Orkut Returns After Downtime

By Matthew Hicks  |  Posted 2004-01-29 Print this article Print

The social networking project of a Google engineer is letting members connect again after going offline earlier in the week for improvements.

Orkut, Google Inc.s closely watched experiment with social networking, is back in service. After going offline over the weekend, the invite-only social network returned on Wednesday. Members can once again connect with one another on the site, and those invited to join can sign up for the service. But Orkut isnt promising that another outage wont occur. In a posting that appears when new members join, the site reiterates that it is in beta, meaning it "might require some quiet time alone to work out some issues."
"We hope youll bear with Orkut as it strives to better itself," the posting continues. "After all, thats what good friends do."
Google had said Orkut went offline for part of this week to make improvements based on user feedback. The Orkut site is the brainchild of Google engineer Orkut Buyukkokten and went live last week. It raised speculation that Google would enter the rapidly expanding social networking space with the likes of Friendster Inc., LinkedIn Ltd. and Ryze Ltd. Click here to read about social networkings increasing focus on the enterprise. But Google has made it clear that Orkut is an engineering experiment and not a supported product of the company. Buyukkokten developed the site during the time that Google provides engineers to work on their own projects.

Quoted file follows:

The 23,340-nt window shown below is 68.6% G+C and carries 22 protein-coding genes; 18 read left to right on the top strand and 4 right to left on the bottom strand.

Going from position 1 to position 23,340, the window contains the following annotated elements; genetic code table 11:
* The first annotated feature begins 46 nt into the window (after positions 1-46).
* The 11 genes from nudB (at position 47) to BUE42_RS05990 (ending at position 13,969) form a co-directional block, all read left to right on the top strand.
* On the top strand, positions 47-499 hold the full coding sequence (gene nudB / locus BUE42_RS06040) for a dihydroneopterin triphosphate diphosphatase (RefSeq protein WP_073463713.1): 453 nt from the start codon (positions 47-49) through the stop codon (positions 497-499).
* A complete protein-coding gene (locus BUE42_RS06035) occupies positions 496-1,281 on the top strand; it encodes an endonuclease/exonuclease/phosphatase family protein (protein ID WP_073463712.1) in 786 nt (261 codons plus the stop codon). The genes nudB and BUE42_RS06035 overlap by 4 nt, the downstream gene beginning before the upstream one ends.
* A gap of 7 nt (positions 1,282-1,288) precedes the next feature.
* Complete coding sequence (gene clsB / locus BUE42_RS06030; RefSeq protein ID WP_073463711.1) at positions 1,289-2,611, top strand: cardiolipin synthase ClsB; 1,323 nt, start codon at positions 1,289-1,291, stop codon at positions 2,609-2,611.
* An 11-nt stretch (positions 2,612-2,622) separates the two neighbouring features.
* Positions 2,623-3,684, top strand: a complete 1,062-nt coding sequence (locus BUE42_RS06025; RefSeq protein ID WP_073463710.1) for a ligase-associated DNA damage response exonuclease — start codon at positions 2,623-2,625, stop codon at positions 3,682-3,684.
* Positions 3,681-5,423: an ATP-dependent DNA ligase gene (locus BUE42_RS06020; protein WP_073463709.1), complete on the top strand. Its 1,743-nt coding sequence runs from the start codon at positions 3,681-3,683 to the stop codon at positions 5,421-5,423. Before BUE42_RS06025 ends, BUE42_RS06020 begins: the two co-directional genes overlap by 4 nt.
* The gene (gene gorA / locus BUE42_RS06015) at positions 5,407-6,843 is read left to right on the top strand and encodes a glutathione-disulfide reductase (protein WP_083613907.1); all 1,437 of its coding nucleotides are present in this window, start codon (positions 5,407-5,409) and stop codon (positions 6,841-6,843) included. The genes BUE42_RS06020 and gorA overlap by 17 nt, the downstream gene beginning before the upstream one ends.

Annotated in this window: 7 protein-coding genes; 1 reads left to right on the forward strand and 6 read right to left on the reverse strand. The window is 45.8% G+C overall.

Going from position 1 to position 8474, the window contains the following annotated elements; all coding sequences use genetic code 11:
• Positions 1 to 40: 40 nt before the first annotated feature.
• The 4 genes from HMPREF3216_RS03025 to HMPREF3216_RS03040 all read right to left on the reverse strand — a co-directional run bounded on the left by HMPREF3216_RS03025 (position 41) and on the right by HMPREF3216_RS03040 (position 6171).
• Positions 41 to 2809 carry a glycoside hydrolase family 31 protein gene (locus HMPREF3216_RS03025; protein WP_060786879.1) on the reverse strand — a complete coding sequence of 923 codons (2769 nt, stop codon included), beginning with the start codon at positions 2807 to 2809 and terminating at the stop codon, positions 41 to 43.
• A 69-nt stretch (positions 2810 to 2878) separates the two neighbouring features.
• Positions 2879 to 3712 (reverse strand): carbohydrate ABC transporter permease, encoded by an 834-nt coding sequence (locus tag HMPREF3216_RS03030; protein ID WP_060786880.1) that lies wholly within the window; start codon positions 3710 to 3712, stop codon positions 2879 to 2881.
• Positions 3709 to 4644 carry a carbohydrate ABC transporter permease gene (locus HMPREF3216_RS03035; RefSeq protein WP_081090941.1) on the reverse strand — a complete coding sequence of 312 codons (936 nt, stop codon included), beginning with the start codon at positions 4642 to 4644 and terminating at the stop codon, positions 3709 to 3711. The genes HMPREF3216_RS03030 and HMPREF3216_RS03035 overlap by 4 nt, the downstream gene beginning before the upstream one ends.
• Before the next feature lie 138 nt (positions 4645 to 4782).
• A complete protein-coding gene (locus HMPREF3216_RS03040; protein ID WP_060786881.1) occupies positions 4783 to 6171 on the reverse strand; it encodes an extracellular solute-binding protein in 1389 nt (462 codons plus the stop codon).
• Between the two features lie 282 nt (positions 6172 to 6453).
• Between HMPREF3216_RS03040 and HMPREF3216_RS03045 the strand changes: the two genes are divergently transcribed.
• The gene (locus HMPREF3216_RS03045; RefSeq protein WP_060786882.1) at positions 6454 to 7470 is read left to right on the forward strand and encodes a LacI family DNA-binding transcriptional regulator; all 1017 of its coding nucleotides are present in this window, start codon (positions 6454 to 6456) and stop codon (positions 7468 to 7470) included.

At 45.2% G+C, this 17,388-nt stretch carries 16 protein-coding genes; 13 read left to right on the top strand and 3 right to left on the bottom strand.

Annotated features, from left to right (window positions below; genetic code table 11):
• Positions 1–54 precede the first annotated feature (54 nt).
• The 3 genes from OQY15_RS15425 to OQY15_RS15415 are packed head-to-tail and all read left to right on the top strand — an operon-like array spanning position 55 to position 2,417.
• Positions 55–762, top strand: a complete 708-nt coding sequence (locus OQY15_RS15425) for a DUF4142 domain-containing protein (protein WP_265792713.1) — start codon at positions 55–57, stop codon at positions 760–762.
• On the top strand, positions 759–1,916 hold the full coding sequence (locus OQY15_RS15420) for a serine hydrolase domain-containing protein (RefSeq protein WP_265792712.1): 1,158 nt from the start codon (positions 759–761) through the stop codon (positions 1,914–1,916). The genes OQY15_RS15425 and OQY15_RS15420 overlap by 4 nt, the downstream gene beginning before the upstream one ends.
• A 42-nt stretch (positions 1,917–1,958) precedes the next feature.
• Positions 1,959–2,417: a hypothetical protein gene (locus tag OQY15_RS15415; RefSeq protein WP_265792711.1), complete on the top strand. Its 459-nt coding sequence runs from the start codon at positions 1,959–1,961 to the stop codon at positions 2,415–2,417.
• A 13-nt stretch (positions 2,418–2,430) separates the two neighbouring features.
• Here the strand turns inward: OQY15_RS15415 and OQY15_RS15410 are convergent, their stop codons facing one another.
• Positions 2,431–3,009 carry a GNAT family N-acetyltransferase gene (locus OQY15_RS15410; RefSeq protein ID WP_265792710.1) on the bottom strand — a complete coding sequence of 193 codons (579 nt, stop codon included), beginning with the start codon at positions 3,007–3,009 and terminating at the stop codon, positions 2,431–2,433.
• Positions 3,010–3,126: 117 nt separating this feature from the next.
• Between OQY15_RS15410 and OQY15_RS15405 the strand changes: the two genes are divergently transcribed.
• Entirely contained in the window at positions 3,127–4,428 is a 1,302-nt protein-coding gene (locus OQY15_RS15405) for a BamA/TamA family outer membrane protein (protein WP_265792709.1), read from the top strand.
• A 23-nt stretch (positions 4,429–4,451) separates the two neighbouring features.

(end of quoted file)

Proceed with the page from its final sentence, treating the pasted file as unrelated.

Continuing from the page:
Matthew Hicks As an online reporter for eWEEK.com, Matt Hicks covers the fast-changing developments in Internet technologies. His coverage includes the growing field of Web conferencing software and services. With eight years as a business and technology journalist, Matt has gained insight into the market strategies of IT vendors as well as the needs of enterprise IT managers. He joined Ziff Davis in 1999 as a staff writer for the former Strategies section of eWEEK, where he wrote in-depth features about corporate strategies for e-business and enterprise software. In 2002, he moved to the News department at the magazine as a senior writer specializing in coverage of database software and enterprise networking. Later that year Matt started a yearlong fellowship in Washington, DC, after being awarded an American Political Science Association Congressional Fellowship for Journalist. As a fellow, he spent nine months working on policy issues, including technology policy, in for a Member of the U.S. House of Representatives. He rejoined Ziff Davis in August 2003 as a reporter dedicated to online coverage for eWEEK.com. Along with Web conferencing, he follows search engines, Web browsers, speech technology and the Internet domain-naming system.

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